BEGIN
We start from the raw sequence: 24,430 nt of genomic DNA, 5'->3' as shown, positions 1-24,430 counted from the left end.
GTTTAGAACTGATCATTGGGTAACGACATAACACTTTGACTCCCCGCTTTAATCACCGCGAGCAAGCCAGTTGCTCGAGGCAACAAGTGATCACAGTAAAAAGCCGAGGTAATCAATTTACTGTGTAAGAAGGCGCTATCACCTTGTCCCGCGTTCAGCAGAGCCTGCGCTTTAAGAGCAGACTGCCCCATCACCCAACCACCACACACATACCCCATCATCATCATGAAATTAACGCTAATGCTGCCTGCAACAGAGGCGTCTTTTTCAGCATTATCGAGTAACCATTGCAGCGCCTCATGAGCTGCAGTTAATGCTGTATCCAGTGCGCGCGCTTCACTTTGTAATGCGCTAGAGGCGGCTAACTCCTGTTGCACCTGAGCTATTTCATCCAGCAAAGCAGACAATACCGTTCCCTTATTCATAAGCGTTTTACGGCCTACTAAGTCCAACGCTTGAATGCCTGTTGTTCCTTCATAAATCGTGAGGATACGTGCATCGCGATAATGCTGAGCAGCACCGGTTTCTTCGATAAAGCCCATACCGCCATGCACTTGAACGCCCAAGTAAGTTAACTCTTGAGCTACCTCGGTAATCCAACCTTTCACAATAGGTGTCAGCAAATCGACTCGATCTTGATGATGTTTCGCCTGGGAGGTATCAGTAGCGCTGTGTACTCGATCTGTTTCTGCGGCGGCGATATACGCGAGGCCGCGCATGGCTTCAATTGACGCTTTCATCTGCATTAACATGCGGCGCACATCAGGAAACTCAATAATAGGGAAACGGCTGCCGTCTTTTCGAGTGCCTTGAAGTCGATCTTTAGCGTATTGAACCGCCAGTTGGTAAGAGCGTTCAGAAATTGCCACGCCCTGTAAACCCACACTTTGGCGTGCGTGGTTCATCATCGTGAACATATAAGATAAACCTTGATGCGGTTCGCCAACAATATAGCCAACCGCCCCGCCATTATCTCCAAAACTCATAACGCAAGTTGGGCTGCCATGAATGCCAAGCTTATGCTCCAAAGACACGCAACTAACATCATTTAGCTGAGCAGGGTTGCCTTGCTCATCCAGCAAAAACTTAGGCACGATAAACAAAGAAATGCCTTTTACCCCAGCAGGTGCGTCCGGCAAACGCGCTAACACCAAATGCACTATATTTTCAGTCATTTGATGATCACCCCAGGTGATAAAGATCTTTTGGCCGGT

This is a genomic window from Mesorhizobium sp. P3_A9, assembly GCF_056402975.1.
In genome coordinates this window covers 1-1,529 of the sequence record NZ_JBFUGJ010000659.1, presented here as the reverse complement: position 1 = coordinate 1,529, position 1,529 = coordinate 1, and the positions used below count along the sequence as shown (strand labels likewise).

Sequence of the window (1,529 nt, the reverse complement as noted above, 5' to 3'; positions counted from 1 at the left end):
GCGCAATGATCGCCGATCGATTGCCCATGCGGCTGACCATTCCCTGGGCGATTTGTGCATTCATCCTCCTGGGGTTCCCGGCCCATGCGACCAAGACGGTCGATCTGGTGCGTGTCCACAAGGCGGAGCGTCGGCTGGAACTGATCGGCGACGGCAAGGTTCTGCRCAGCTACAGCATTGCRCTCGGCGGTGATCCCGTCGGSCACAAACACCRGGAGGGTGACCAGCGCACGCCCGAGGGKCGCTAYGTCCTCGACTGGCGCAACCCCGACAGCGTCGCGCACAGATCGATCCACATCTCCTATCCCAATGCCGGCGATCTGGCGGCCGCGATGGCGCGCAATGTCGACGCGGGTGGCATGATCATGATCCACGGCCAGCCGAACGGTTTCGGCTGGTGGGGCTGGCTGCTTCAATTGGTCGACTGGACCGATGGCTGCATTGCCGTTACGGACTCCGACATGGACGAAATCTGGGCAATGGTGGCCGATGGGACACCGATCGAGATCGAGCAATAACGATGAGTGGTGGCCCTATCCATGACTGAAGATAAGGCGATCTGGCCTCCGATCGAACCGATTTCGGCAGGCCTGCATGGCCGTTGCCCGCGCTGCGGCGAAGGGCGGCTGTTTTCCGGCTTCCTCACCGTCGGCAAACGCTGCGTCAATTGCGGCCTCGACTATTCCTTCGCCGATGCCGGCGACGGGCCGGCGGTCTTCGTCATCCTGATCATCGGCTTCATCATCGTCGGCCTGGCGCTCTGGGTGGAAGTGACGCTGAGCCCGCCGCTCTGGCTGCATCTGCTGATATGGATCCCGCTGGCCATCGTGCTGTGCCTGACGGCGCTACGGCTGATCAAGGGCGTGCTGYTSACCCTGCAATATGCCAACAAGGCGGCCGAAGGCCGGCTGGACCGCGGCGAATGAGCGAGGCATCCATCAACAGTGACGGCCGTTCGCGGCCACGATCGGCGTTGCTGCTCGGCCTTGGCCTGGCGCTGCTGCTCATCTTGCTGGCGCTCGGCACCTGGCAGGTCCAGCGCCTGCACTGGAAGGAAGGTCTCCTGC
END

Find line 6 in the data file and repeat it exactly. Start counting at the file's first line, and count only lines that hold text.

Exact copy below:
GCGCAATGATCGCCGATCGATTGCCCATGCGGCTGACCATTCCCTGGGCGATTTGTGCATTCATCCTCCTGGGGTTCCCGGCCCATGCGACCAAGACGGTCGATCTGGTGCGTGTCCACAAGGCGGAGCGTCGGCTGGAACTGATCGGCGACGGCAAGGTTCTGCRCAGCTACAGCATTGCRCTCGGCGGTGATCCCGTCGGSCACAAACACCRGGAGGGTGACCAGCGCACGCCCGAGGGKCGCTAYGTCCTCGACTGGCGCAACCCCGACAGCGTCGCGCACAGATCGATCCACATCTCCTATCCCAATGCCGGCGATCTGGCGGCCGCGATGGCGCGCAATGTCGACGCGGGTGGCATGATCATGATCCACGGCCAGCCGAACGGTTTCGGCTGGTGGGGCTGGCTGCTTCAATTGGTCGACTGGACCGATGGCTGCATTGCCGTTACGGACTCCGACATGGACGAAATCTGGGCAATGGTGGCCGATGGGACACCGATCGAGATCGAGCAATAACGATGAGTGGTGGCCCTATCCATGACTGAAGATAAGGCGATCTGGCCTCCGATCGAACCGATTTCGGCAGGCCTGCATGGCCGTTGCCCGCGCTGCGGCGAAGGGCGGCTGTTTTCCGGCTTCCTCACCGTCGGCAAACGCTGCGTCAATTGCGGCCTCGACTATTCCTTCGCCGATGCCGGCGACGGGCCGGCGGTCTTCGTCATCCTGATCATCGGCTTCATCATCGTCGGCCTGGCGCTCTGGGTGGAAGTGACGCTGAGCCCGCCGCTCTGGCTGCATCTGCTGATATGGATCCCGCTGGCCATCGTGCTGTGCCTGACGGCGCTACGGCTGATCAAGGGCGTGCTGYTSACCCTGCAATATGCCAACAAGGCGGCCGAAGGCCGGCTGGACCGCGGCGAATGAGCGAGGCATCCATCAACAGTGACGGCCGTTCGCGGCCACGATCGGCGTTGCTGCTCGGCCTTGGCCTGGCGCTGCTGCTCATCTTGCTGGCGCTCGGCACCTGGCAGGTCCAGCGCCTGCACTGGAAGGAAGGTCTCCTGC